The Monday Roundup

Posted by on February 9th, 2009 at 9:56 am

Lots of news this past week. Here we go…

Memorial for Kevin Black in Ballard, WA
(Photo by Hugger Industries)

– Transportation for America reports that attempts to strip the transit funding from the federal stimulus package have been unsuccessful — for now. Transit funding still makes up only about 1% of the package, despite increasing calls for investment in rail rather than roads.

– Kevin Black was killed while riding his bike to work in Ballard (a suburb neighborhood in Seattle) last week. Black was a molecular neurobiologist and popular member of a local cycling team. Over 200 people turned out for a memorial ride, and advocates are mobilizing.

– In DeKalb County, Georgia, a seven year old boy was struck and killed by an SUV as he crossed the street in front of his school in a marked crosswalk where crossing guards were standing with flags and stop signs. The driver did not stop. Parents had been advocating for a stop light at that intersection for two years.

Story continues below

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– In local bike industry news — Jay Graves, owner of the Bike Gallery, tells the Oregonian that this January’s sales were up from the same month a year ago. And the Sellwood Bee has a feature about the popularity of cargo bikes in Portland, interviewing a manager at the Bike Gallery and one of the owners of Clever Cycles.

– The cargo bike germ is spreading… The Patriot-News in Pennsylvania features a roundup of kid-carrying bikes, highlighting the Madsen.

– New York City could soon require all new buildings to provide secure, indoor bike parking. Streetsblog reports on the progress of this effort — it is looking good.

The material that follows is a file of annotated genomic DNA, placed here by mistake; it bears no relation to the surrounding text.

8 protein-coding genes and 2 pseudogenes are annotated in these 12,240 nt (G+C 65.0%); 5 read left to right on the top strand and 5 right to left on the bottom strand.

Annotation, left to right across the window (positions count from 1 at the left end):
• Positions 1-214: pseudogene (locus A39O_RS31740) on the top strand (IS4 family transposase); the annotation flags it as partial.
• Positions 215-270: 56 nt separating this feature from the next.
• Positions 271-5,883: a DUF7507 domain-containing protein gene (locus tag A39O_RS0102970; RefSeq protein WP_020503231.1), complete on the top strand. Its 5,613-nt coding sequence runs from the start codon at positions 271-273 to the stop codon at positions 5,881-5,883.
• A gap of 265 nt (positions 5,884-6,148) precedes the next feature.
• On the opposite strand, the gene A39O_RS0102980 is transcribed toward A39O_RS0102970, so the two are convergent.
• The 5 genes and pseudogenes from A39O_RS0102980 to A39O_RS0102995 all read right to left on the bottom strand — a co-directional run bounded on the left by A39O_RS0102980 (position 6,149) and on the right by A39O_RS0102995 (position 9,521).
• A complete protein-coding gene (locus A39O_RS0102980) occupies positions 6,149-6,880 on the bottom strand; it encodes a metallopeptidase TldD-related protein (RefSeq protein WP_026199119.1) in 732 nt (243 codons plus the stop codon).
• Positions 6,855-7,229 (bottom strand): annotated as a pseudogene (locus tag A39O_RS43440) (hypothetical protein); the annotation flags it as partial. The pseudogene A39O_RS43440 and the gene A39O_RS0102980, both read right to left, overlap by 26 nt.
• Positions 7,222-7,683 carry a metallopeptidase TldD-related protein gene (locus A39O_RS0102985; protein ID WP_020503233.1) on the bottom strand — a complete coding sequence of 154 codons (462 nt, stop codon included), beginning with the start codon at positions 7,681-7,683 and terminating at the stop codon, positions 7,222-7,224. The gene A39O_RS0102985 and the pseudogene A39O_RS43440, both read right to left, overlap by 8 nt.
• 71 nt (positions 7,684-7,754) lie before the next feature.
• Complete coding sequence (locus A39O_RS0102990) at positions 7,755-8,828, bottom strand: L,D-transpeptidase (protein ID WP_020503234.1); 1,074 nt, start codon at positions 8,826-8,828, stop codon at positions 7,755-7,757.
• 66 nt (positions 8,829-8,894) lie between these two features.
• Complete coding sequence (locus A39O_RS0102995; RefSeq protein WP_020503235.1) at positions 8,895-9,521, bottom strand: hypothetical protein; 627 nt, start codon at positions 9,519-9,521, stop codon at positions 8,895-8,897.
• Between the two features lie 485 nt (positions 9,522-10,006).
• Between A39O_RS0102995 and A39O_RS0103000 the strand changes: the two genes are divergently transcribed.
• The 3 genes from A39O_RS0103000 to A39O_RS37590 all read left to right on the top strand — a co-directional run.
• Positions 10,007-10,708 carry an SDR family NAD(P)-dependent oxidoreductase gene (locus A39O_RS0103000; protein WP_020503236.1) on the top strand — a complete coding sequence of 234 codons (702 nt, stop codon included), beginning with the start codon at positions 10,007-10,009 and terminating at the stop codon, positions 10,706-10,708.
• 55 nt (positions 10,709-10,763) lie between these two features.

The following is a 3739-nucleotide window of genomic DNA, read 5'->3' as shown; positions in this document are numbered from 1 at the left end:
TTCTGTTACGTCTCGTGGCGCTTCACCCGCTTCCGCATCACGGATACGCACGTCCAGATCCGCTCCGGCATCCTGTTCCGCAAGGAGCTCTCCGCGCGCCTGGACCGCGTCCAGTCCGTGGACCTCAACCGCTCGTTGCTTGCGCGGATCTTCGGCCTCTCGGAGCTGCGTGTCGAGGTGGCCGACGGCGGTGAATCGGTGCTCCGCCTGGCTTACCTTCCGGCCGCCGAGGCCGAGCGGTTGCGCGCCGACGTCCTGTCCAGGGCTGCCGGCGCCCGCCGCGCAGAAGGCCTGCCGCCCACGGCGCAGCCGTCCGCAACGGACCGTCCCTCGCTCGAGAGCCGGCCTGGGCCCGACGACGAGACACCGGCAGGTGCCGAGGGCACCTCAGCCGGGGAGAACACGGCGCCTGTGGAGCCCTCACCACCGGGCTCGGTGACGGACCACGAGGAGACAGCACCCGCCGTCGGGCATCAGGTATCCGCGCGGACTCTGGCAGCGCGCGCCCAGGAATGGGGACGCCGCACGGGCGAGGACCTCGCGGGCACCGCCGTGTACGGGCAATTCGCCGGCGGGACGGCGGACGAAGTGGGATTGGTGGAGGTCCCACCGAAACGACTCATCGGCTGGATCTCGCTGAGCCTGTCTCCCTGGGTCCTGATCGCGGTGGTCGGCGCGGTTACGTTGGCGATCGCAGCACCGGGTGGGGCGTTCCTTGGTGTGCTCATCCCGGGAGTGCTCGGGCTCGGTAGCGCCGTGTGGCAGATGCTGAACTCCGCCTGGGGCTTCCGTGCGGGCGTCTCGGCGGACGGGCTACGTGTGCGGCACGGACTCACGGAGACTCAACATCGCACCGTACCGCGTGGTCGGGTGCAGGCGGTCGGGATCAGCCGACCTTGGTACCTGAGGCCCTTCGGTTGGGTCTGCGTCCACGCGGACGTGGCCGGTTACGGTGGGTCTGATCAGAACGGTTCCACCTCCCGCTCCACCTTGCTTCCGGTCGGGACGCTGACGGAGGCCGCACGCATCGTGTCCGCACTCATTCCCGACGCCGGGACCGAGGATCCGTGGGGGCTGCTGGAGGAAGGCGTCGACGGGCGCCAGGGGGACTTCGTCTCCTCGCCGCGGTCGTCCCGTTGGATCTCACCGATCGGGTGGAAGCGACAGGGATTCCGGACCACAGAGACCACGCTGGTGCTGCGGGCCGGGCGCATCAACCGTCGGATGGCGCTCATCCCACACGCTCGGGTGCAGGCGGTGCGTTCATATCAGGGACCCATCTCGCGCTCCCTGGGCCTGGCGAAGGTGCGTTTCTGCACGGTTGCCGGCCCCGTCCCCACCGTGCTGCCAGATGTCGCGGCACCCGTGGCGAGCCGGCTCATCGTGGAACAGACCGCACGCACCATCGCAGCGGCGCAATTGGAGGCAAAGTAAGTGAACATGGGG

– Denver is now developing a bike sharing program, inspired by the big success of bike sharing during the 2008 Democratic National Convention in the city.

– San Francisco bike advocates are feeling lukewarm about a recent concession from Caltrain to try to add a few more bike spaces to meet the growing demand on their commuter rail cars.

– The much-anticipated annual TED (Technology, Entertainment, Design) conference included a few transportation-related talks. Robin Chase, founder of Zipcar, talked about technology for road pricing (that’s congestion pricing’s next step). Jaime Lerner, former mayor of Curitiba, Brazil, discussed Curitiba’s innovations in transportation and urban space, particularly Bus Rapid Transit. James Howard Kunstler spoke on his trademark theme, the perils of suburbia.

– The UK’s Times Online has a really interesting little piece on a movement in China to “embrace austerity” — many people in China are taking a pledge to live on 100 yuan a week (that’s under $15 US), and the key to this is often giving up the car.

– David Byrne (formerly of the Talking Heads) says that he takes his bicycle on tour “so I can get around various towns on my own.” He’s currently in New Zealand, not famous for its bike friendliness.

– Ending the roundup on a fun note — a new nature documentary tracks the demise, and possible resurgence of an endangered species — the urban pedestrian.

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steveOh Word?Elly BlueDarren AlffMatthew Denton Recent comment authors
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a.O
Guest
a.O

Elly, Ballard is a Seattle neighborhood, not a suburb. Many Ballardites lament their annexation by Seattle (even though it happened long ago and Ballard is nowhere near the modern city limit) and want to secede from everything and form the Republic of Ballard. My guess is that the descriptor “suburb” might make them a little bitchy, just FYI.